The resolution, which passed on December 23rd, demands that Israel “immediately and completely cease all settlement activities in the occupied Palestinian territory, including East Jerusalem, and that it fully respect all of its legal obligations in this regard.

The United States, a permanent member of the UN Security Council abstained from voting.

Some people saw the US decision to abstain as a criticism against the illegal Israeli settlements, but with the US providing over $3 billion a year in aid to Israel, the decision to abstain was merely for show.

As usual, several members of the UN Security Council were pressured to vote against the resolution, since Israel was threatening to impose sanctions against the two countries that pushed for the resolution, New…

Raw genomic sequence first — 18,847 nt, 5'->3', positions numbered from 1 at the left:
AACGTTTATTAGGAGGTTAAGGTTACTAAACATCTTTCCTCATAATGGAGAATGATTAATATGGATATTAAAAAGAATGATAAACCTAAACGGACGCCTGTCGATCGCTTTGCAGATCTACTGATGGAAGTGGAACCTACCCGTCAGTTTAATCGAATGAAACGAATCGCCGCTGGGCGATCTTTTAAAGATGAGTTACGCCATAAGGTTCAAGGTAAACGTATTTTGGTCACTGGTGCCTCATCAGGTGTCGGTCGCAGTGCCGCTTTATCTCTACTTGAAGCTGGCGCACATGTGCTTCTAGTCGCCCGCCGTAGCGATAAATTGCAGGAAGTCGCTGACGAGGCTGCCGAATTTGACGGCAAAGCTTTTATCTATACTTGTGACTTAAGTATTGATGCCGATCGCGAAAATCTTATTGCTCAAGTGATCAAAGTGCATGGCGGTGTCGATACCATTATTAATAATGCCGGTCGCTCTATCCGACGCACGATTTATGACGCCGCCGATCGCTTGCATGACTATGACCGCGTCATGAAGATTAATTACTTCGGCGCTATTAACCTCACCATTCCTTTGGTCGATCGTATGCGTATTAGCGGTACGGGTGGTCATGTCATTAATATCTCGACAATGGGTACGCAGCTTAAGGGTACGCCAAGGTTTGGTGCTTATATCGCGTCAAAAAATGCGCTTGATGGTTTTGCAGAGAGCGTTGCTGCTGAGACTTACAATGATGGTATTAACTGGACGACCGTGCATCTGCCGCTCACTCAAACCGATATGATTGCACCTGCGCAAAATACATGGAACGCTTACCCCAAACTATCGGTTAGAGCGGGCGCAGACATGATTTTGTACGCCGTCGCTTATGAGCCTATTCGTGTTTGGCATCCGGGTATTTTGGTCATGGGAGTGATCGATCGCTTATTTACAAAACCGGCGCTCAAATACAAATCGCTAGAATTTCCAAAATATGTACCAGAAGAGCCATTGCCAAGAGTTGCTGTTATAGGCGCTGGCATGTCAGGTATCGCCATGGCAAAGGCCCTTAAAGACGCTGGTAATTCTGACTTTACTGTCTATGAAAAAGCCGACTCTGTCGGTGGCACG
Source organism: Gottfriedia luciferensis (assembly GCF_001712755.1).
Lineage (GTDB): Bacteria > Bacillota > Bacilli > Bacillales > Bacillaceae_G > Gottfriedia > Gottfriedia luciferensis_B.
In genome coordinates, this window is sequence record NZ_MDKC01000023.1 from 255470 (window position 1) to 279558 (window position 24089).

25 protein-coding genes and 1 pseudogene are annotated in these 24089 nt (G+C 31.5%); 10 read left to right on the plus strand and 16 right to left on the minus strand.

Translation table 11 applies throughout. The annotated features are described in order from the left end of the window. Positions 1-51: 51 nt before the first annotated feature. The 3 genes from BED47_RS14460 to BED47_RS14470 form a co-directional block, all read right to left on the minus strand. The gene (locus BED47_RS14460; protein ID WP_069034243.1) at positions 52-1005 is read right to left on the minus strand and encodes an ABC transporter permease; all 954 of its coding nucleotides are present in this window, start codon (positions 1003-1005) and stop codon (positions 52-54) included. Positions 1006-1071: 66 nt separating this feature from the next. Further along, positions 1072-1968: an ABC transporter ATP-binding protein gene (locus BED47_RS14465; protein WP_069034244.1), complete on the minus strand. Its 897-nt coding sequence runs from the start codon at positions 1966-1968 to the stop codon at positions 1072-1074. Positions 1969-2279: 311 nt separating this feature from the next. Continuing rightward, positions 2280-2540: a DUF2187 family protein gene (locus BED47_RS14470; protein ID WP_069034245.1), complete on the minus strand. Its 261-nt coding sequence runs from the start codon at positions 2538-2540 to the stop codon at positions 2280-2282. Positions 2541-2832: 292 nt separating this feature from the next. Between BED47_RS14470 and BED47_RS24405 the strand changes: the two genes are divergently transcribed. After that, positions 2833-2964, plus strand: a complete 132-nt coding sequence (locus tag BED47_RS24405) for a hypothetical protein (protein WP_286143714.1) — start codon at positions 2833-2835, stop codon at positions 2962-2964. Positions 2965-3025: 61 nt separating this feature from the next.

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The choir where homeless singers find hope and acceptance | PBS NewsHour

At a meeting of Voices of our City Choir in San Diego, aspiring choir members from all walks of life come together to sing songs of love and hope.

Source: The choir where homeless singers find hope and acceptance | PBS NewsHour

A group of vocalists gathered to share their love of music on a recent Friday in downtown San Diego.“There will be no love dyin’ here,” belted out the 16 singers, aspiring choir members who came from all walks of life, in harmonies that amplified off the metal walls and ceiling.

“I’m blind and I’m homeless right now,” said Janet Bolden, her hair swept back in long braids that hung over her gray sweatshirt. Like Bolden, half of the choir members are homeless.